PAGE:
Assault of the Killer Bimbos

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Assault of the Killer Bimbos
Assault of the Killer Bimbos.jpg
VHS cover art
Directed by Anita Rosenberg
Produced by
Screenplay by Ted Nicolaou
Story by
Music by
  • Marc Ellis
  • Fred Lapides
Cinematography Thomas L. Callaway
Edited by Barry Zetlin
Distributed by
  • Urban Classics
  • Empire Pictures
Release date
  • May 6, 1988 (1988-05-06) (USA)
Running time
85 minutes
Country United States
Language English
Budget $250,000.00

Assault of the Killer Bimbos is a 1988 American comedy film starring Elizabeth Kaitan, Christina Whitaker.[1]


Two go-go dancers, Lulu (Elizabeth Kaitan) and Peaches (Christina Whitaker), are framed for the murder of their employer by the real killer, sleazy gangster Vinnie (Mike Muscat). Picking up waitress Darlene (Tammie Souza) along the way, the three are involved in wild car chases with cops as they head south to cross the border into Mexico, where they unexpectedly encounter Vinnie in a fleabag Mexican motel.



Roger Ebert of Chicago Sun-Times offered a mixed review of the film, not praising it while neither condemning it. He offered that the title accurately described the movie and wrote that it was "one of those movies where the lights are on but nobody's at home. It is the most simpleminded movie in many a moon, a vacant and brainless exercise in dreck, and I almost enjoyed myself sometimes, sort of. The movie is so cheerfully dim-witted and the characters are so enthusiastically sleazoid that the film takes on a kind of awful charm."[2] Don Kaye of Rovi wrote that the film was "a dumb-but-hip instant cult favorite that knows - and revels in - its limitations."[3]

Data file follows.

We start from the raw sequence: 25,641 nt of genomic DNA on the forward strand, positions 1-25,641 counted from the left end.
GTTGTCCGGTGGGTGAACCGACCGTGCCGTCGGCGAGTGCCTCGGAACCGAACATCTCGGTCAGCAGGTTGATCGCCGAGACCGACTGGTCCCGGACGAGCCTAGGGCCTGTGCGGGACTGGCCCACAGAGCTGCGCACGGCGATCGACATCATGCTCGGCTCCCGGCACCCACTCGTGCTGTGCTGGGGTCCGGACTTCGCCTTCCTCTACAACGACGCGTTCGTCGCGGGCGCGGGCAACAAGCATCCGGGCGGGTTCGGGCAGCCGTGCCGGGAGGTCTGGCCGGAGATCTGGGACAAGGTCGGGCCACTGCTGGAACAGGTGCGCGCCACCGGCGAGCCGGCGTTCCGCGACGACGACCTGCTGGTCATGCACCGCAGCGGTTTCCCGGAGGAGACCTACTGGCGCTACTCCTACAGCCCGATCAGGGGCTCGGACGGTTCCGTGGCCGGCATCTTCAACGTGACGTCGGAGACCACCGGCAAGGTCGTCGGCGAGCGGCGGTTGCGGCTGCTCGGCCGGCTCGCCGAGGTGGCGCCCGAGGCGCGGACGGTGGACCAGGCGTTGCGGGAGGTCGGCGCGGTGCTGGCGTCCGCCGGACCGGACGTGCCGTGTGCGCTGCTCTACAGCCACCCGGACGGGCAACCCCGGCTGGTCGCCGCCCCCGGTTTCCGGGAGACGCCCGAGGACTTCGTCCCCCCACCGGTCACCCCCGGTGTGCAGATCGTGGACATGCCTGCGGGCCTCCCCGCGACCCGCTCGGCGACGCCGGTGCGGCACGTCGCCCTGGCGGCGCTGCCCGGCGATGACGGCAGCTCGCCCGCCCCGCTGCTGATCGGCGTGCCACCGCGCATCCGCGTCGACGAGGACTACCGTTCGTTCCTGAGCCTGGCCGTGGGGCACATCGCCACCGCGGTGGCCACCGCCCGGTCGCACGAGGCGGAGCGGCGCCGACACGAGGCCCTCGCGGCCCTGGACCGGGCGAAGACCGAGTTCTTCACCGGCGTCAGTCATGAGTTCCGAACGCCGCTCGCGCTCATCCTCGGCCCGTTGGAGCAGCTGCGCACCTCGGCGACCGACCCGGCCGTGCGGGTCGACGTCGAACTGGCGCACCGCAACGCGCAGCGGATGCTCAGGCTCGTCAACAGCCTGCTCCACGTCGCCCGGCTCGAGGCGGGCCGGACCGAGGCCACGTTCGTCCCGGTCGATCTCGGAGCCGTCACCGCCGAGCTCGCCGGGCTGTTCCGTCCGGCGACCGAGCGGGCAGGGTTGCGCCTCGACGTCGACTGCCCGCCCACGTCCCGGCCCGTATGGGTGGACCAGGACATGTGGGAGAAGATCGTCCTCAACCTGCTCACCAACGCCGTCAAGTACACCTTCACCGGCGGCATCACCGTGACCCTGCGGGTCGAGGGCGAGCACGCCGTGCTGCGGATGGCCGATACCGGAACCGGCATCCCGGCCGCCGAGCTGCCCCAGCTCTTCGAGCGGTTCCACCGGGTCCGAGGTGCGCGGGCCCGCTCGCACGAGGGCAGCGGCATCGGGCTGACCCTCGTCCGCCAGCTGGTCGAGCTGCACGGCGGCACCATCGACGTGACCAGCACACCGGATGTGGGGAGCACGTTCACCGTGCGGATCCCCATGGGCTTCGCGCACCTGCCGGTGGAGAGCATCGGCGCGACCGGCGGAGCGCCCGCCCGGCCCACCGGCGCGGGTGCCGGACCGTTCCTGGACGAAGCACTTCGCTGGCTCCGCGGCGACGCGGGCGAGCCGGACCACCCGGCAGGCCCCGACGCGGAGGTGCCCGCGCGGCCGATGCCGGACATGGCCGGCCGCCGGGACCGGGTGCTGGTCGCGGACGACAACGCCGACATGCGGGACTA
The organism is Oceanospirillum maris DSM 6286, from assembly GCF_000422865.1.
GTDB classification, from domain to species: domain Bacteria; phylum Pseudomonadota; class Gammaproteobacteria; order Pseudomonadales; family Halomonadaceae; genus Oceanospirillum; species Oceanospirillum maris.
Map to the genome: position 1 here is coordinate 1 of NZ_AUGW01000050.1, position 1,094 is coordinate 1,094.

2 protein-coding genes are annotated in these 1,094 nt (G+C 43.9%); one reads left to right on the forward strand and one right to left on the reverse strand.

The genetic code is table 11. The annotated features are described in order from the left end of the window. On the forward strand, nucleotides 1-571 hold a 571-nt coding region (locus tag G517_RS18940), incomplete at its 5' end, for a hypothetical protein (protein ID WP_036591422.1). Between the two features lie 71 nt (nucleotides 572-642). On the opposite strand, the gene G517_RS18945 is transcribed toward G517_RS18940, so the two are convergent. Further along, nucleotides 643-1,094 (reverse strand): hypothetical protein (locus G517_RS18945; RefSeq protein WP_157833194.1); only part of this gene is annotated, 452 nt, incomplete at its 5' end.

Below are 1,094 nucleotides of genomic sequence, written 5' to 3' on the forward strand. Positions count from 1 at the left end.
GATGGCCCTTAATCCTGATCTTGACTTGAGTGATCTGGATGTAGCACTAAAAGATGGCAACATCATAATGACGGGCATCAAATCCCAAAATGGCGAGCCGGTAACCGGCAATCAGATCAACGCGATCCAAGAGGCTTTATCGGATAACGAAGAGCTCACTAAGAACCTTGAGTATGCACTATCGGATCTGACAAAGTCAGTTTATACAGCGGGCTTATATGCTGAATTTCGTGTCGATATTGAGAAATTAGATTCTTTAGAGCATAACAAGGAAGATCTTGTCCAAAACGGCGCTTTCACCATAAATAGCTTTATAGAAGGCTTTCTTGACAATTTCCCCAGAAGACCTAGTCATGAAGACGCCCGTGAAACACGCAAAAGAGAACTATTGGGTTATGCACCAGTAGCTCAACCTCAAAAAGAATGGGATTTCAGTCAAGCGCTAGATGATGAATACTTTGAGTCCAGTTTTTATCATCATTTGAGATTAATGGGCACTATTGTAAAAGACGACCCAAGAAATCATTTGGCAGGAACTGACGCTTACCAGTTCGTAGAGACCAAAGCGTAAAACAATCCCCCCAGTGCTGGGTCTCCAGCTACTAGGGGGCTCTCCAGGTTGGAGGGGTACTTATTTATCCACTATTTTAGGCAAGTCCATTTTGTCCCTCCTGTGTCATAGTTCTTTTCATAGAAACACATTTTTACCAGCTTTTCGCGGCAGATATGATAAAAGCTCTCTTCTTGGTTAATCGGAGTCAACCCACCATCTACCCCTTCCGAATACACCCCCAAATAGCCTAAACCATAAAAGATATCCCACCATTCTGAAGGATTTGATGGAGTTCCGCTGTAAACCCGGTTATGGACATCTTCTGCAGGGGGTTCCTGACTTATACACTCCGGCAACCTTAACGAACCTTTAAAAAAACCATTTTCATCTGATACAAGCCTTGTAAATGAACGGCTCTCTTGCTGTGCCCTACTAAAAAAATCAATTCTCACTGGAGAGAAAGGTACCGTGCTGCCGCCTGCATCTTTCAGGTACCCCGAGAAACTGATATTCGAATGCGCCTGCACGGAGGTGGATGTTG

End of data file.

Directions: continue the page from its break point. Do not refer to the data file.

Casting of the film was ongoing in May 1987 with Generic Films to begin shooting on June 5 as part of a four-picture contract with Empire Pictures.[4]


T# "I've Been Watching You" – written by Kent Knight, Warren Dixon, STEVEN T. EASTER and performed by Knight Time

  1. "Headed For Heartbreak"
  2. "Tennessee and Texas"
  3. "Mister Right"
  4. "Shopping For Boys"
  5. "Do Me Right"
  6. "All The Way"
  7. "Bimbo Breakdown"
  8. "Kiss And Tell"
  9. "Yo-Yo"
  10. "Hot Plastic"
  11. "Bongos In Pastel"
  12. "Doin' The Cha Cha Cha"



  1. ^ "production: Assault of the Killer Bimbos (1987)". The New York Times. Retrieved April 9, 2013. 
  2. ^ Ebert, Roger (May 6, 1988). "review: Assault of the Killer Bimbos". Chicago Sun-Times. Retrieved April 9, 2013. 
  3. ^ Kaye, Don. "review: Assault of the Killer Bimbos". Rovi. Retrieved April 9, 2013. [permanent dead link]
  4. ^ Andrews, Bea (May 1, 1987). "'Assault of the Killer Bimbos' (honest) heads for Home Video". The Day. p. 71 & D4. Retrieved April 9, 2013. 

External links[edit]